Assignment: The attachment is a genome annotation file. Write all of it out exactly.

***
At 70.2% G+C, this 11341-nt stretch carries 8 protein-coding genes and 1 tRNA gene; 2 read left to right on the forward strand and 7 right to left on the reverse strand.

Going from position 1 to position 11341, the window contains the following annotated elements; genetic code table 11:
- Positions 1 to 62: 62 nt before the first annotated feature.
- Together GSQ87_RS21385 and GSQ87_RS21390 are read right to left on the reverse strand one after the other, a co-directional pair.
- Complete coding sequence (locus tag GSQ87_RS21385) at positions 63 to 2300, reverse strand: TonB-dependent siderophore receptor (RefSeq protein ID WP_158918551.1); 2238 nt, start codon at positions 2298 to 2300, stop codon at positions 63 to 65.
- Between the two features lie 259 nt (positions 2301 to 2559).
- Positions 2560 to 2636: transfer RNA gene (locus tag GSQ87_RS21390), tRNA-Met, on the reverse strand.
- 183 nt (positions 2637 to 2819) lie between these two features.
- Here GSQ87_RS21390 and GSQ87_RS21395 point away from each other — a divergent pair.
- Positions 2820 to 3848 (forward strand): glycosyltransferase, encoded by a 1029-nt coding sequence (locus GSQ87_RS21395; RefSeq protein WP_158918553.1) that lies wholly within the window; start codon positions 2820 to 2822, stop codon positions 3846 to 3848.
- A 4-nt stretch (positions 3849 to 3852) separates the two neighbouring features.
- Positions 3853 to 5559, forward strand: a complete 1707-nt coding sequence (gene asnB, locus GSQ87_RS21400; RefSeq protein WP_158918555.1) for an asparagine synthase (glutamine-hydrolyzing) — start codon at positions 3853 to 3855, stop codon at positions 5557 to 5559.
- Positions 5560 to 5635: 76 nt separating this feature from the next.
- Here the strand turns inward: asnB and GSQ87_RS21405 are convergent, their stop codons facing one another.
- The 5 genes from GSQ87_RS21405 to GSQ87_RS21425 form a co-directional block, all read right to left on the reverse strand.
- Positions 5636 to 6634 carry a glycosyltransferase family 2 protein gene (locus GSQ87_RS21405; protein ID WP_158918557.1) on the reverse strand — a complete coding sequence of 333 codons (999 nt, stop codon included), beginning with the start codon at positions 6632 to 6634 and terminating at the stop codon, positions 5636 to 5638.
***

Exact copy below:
At 70.2% G+C, this 11341-nt stretch carries 8 protein-coding genes and 1 tRNA gene; 2 read left to right on the forward strand and 7 right to left on the reverse strand.

Going from position 1 to position 11341, the window contains the following annotated elements; genetic code table 11:
- Positions 1 to 62: 62 nt before the first annotated feature.
- Together GSQ87_RS21385 and GSQ87_RS21390 are read right to left on the reverse strand one after the other, a co-directional pair.
- Complete coding sequence (locus tag GSQ87_RS21385) at positions 63 to 2300, reverse strand: TonB-dependent siderophore receptor (RefSeq protein ID WP_158918551.1); 2238 nt, start codon at positions 2298 to 2300, stop codon at positions 63 to 65.
- Between the two features lie 259 nt (positions 2301 to 2559).
- Positions 2560 to 2636: transfer RNA gene (locus tag GSQ87_RS21390), tRNA-Met, on the reverse strand.
- 183 nt (positions 2637 to 2819) lie between these two features.
- Here GSQ87_RS21390 and GSQ87_RS21395 point away from each other — a divergent pair.
- Positions 2820 to 3848 (forward strand): glycosyltransferase, encoded by a 1029-nt coding sequence (locus GSQ87_RS21395; RefSeq protein WP_158918553.1) that lies wholly within the window; start codon positions 2820 to 2822, stop codon positions 3846 to 3848.
- A 4-nt stretch (positions 3849 to 3852) separates the two neighbouring features.
- Positions 3853 to 5559, forward strand: a complete 1707-nt coding sequence (gene asnB, locus GSQ87_RS21400; RefSeq protein WP_158918555.1) for an asparagine synthase (glutamine-hydrolyzing) — start codon at positions 3853 to 3855, stop codon at positions 5557 to 5559.
- Positions 5560 to 5635: 76 nt separating this feature from the next.
- Here the strand turns inward: asnB and GSQ87_RS21405 are convergent, their stop codons facing one another.
- The 5 genes from GSQ87_RS21405 to GSQ87_RS21425 form a co-directional block, all read right to left on the reverse strand.
- Positions 5636 to 6634 carry a glycosyltransferase family 2 protein gene (locus GSQ87_RS21405; protein ID WP_158918557.1) on the reverse strand — a complete coding sequence of 333 codons (999 nt, stop codon included), beginning with the start codon at positions 6632 to 6634 and terminating at the stop codon, positions 5636 to 5638.